Clock Tower

Out of the Clock Tower



Hello and welcome to the Greene County Archives' blog, "Out of the Clock Tower".  Please join us as we share information on archival issues, news, special events, and highlights from our collection.

Before the archives program began in Greene County in 1996, permanent records were stored in every conceivable space, in basements, garages, and closets. Usually they were in boxes of various shapes and sizes, although seldom adequately labeled, but occasionally they were just in loose piles of books and papers. Most notable were the old records stuffed into the clock tower of the County Courthouse, where they shared their home with pigeon droppings.

Now, there is a clean, environmentally controlled, well appointed location for the county archives, where our historical records are housed in standard sized boxes on steel shelves. We have taken note of their journey in the name for our blog.

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Sep 08

National Preparedness Month

Posted on September 8, 2017 at 5:30 PM by Jessica Cromer

September is National Preparedness Month!

This is a good opportunity to talk about disaster preparedness in terms of what we do here, and what you can do to prepare at home with your family history collections.

Being prepared for a disaster includes having plans and procedures. These are made in advance of emergencies because if people panic they can easily forget even the simplest of things. Much like having a map of a fire escape on the wall and an evacuation meeting place, disaster plans are thought out and written down. The procedure is the fire drill that puts into practice the steps that should be taken to act. Natural disaster plans and procedures should be a part of every workplace and school, but it is also a good idea for families to have them at home too – especially for young children. Drills train the body to act when the mind might not remember what to do.

Em Exit Plan 1 Em Exit Plan 2
Evacuation plans in different areas of the work place

Archives are fiduciaries to the public – they are trusted with taking care of our shared history and heritage. As such, emergency preparedness is vitally important, from environmental controls to natural disasters. Fire and flood are two of the most extreme cases, and depending on where you live and work, earthquakes, tornadoes, hurricanes, and human war. On the other hand, being prepared also includes preventing long-term cumulative hazards. For archival collections, these are such things as extreme temperature and humidity fluctuations and light exposure.

Em Temp-RH 1 Em Temp-RH 2
Monitoring temperature and relative humidity


Whether in archives or at home, some things to keep in mind are:


Have designated emergency supplies on hand – stored together and not locked away.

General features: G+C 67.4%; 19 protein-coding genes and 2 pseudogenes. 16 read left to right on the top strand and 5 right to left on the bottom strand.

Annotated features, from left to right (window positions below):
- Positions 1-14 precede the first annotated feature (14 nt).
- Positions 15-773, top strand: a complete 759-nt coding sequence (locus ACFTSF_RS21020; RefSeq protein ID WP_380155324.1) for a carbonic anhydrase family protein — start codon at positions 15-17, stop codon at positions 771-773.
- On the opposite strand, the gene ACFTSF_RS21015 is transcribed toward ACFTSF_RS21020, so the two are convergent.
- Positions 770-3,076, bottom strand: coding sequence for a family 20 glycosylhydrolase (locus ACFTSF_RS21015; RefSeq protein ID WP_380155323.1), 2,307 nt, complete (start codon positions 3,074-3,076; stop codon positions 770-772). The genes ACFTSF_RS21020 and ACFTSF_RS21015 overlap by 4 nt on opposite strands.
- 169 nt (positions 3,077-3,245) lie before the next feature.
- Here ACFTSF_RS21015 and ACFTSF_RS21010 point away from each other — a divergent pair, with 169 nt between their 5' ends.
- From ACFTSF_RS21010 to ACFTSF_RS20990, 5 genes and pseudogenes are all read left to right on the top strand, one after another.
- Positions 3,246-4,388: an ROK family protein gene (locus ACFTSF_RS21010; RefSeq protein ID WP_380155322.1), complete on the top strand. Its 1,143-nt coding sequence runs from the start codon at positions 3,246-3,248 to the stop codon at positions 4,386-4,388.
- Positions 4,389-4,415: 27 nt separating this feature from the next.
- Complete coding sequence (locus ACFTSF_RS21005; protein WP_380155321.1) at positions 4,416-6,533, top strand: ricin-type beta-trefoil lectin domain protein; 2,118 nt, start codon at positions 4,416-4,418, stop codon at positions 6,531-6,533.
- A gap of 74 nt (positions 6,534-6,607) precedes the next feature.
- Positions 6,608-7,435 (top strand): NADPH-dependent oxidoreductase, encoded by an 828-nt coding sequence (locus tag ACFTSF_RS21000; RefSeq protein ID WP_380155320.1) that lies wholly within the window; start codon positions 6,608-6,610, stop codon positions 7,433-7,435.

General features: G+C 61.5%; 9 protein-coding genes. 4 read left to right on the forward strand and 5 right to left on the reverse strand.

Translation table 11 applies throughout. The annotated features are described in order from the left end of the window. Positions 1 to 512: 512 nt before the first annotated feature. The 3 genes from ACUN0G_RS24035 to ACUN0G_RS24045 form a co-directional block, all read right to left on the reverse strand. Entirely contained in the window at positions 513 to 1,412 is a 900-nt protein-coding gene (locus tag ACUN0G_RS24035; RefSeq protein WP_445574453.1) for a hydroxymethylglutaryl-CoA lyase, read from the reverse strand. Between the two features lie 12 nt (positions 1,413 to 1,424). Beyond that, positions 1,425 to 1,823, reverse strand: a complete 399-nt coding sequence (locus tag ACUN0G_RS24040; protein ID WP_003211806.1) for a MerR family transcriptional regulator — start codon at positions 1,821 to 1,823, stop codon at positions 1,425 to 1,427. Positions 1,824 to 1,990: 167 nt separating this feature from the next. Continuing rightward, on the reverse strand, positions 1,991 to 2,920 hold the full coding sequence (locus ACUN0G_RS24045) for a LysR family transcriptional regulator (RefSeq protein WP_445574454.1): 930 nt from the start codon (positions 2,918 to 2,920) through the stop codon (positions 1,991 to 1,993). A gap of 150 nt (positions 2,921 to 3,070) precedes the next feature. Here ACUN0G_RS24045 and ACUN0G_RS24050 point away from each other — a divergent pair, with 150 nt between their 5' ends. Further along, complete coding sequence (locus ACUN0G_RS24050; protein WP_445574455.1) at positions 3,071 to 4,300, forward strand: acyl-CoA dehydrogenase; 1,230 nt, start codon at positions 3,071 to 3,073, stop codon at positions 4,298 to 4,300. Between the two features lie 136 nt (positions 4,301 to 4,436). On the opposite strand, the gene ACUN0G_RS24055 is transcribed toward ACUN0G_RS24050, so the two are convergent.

Em Manual-Supplies

                Have smoke detectors and keep fire extinguishers readily accessible.
                               Em Extinguisher 1      Em Extinguisher 2

Keep materials, boxes, and bottom shelves off the floor in the event of rising water.
Em Raised Bottom Shelf 1  Em Raised Bottom Shelf 2

Do not store vulnerable materials underneath water pipes that run across the ceiling.
If you have sprinkler systems, be aware of the danger of water damage to materials.
(In archives, sprinkler systems are often special chemicals rather than water.)
Em Sprinkler 1

Try to keep a stable environment of temperature and humidity.
In general, keep materials out of the light as much as possible.

Emergency preparedness manuals are kept in multiple areas of archives and with employees at home. These include important contacts, phone numbers, inventories, step-by-step instructions for various situations, and clean-up supplies, among other things.
Em Manual 1 Em Manual 2

If you find yourself needing to take emergency action with your personal treasures, first make sure you are not in harm’s way. Hopefully you now have created an emergency manual. Depending on what is in your collections, you have gathered information on how to salvage your items if they are wet, moldy, brittle, pest ridden, etc. If you can, take photos. Even better if you already have an inventory. Your manual has emergency phone numbers like police, fire, neighbors/coworkers, insurance companies, salvage/cleaning companies, and additional resources tailored to your potential needs.

The National Preparedness Month website https://www.ready.gov/september provides resources for you and your family, some of which can also apply to your family treasures.
Weekly themes are:
Week 1: September 1-9 Make a Plan for Yourself, Family and Friends
Week 2: September 10-16 Plan to Help Your Neighbor and Community
Week 3: September 17-23 Practice and Build Out Your Plans
Week 4: September 24-30 Get Involved! Be a Part of Something Larger

Social media hashtags are #NatlPrep & #PlanAhead

Until Next Time!

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